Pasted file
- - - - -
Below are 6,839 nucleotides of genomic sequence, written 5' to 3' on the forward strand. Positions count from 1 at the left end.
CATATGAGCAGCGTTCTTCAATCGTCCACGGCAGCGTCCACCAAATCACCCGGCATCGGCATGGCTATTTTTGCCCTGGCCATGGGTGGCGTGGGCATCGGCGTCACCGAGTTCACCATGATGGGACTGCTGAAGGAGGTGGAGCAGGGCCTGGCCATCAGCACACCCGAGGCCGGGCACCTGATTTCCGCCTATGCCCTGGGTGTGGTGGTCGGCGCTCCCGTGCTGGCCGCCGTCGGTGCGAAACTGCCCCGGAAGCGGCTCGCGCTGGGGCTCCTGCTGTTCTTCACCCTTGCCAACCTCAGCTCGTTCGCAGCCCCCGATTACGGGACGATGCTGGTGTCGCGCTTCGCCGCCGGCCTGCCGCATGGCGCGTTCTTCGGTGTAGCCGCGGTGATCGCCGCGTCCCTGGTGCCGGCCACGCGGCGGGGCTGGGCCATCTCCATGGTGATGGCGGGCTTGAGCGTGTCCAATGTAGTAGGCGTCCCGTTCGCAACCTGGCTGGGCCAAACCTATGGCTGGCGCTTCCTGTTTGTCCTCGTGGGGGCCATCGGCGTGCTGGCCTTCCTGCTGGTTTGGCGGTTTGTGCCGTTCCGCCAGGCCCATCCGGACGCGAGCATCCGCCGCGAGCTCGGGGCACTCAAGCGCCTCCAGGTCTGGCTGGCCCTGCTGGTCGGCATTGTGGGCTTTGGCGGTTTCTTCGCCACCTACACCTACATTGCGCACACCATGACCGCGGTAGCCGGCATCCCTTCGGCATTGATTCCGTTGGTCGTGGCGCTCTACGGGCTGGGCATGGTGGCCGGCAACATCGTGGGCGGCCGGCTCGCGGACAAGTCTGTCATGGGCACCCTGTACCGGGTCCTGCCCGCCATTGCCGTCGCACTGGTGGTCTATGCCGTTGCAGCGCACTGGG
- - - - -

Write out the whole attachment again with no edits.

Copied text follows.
Below are 6,839 nucleotides of genomic sequence, written 5' to 3' on the forward strand. Positions count from 1 at the left end.
CATATGAGCAGCGTTCTTCAATCGTCCACGGCAGCGTCCACCAAATCACCCGGCATCGGCATGGCTATTTTTGCCCTGGCCATGGGTGGCGTGGGCATCGGCGTCACCGAGTTCACCATGATGGGACTGCTGAAGGAGGTGGAGCAGGGCCTGGCCATCAGCACACCCGAGGCCGGGCACCTGATTTCCGCCTATGCCCTGGGTGTGGTGGTCGGCGCTCCCGTGCTGGCCGCCGTCGGTGCGAAACTGCCCCGGAAGCGGCTCGCGCTGGGGCTCCTGCTGTTCTTCACCCTTGCCAACCTCAGCTCGTTCGCAGCCCCCGATTACGGGACGATGCTGGTGTCGCGCTTCGCCGCCGGCCTGCCGCATGGCGCGTTCTTCGGTGTAGCCGCGGTGATCGCCGCGTCCCTGGTGCCGGCCACGCGGCGGGGCTGGGCCATCTCCATGGTGATGGCGGGCTTGAGCGTGTCCAATGTAGTAGGCGTCCCGTTCGCAACCTGGCTGGGCCAAACCTATGGCTGGCGCTTCCTGTTTGTCCTCGTGGGGGCCATCGGCGTGCTGGCCTTCCTGCTGGTTTGGCGGTTTGTGCCGTTCCGCCAGGCCCATCCGGACGCGAGCATCCGCCGCGAGCTCGGGGCACTCAAGCGCCTCCAGGTCTGGCTGGCCCTGCTGGTCGGCATTGTGGGCTTTGGCGGTTTCTTCGCCACCTACACCTACATTGCGCACACCATGACCGCGGTAGCCGGCATCCCTTCGGCATTGATTCCGTTGGTCGTGGCGCTCTACGGGCTGGGCATGGTGGCCGGCAACATCGTGGGCGGCCGGCTCGCGGACAAGTCTGTCATGGGCACCCTGTACCGGGTCCTGCCCGCCATTGCCGTCGCACTGGTGGTCTATGCCGTTGCAGCGCACTGGG